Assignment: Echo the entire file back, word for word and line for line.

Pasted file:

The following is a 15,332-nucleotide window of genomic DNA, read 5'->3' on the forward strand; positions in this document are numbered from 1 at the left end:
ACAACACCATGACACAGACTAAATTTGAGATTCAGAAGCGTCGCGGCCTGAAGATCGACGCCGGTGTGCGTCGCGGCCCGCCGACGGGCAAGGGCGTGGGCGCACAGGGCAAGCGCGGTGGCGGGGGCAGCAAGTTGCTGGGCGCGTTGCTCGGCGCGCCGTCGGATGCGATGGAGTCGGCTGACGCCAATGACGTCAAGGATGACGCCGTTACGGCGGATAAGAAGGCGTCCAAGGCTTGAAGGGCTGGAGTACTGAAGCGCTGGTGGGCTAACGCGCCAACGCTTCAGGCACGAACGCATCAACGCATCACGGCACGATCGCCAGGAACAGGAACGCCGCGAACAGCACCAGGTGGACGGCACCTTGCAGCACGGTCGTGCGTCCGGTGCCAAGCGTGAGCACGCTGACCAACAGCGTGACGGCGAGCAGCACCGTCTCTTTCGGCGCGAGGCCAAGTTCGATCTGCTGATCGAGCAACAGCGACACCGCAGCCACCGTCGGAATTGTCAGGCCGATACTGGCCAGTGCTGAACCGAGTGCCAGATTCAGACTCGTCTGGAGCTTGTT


The following is a 15,332-nucleotide window of genomic DNA, read 5'->3' on the forward strand; positions in this document are numbered from 1 at the left end:
ACAACACCATGACACAGACTAAATTTGAGATTCAGAAGCGTCGCGGCCTGAAGATCGACGCCGGTGTGCGTCGCGGCCCGCCGACGGGCAAGGGCGTGGGCGCACAGGGCAAGCGCGGTGGCGGGGGCAGCAAGTTGCTGGGCGCGTTGCTCGGCGCGCCGTCGGATGCGATGGAGTCGGCTGACGCCAATGACGTCAAGGATGACGCCGTTACGGCGGATAAGAAGGCGTCCAAGGCTTGAAGGGCTGGAGTACTGAAGCGCTGGTGGGCTAACGCGCCAACGCTTCAGGCACGAACGCATCAACGCATCACGGCACGATCGCCAGGAACAGGAACGCCGCGAACAGCACCAGGTGGACGGCACCTTGCAGCACGGTCGTGCGTCCGGTGCCAAGCGTGAGCACGCTGACCAACAGCGTGACGGCGAGCAGCACCGTCTCTTTCGGCGCGAGGCCAAGTTCGATCTGCTGATCGAGCAACAGCGACACCGCAGCCACCGTCGGAATTGTCAGGCCGATACTGGCCAGTGCTGAACCGAGTGCCAGATTCAGACTCGTCTGGAGCTTGTT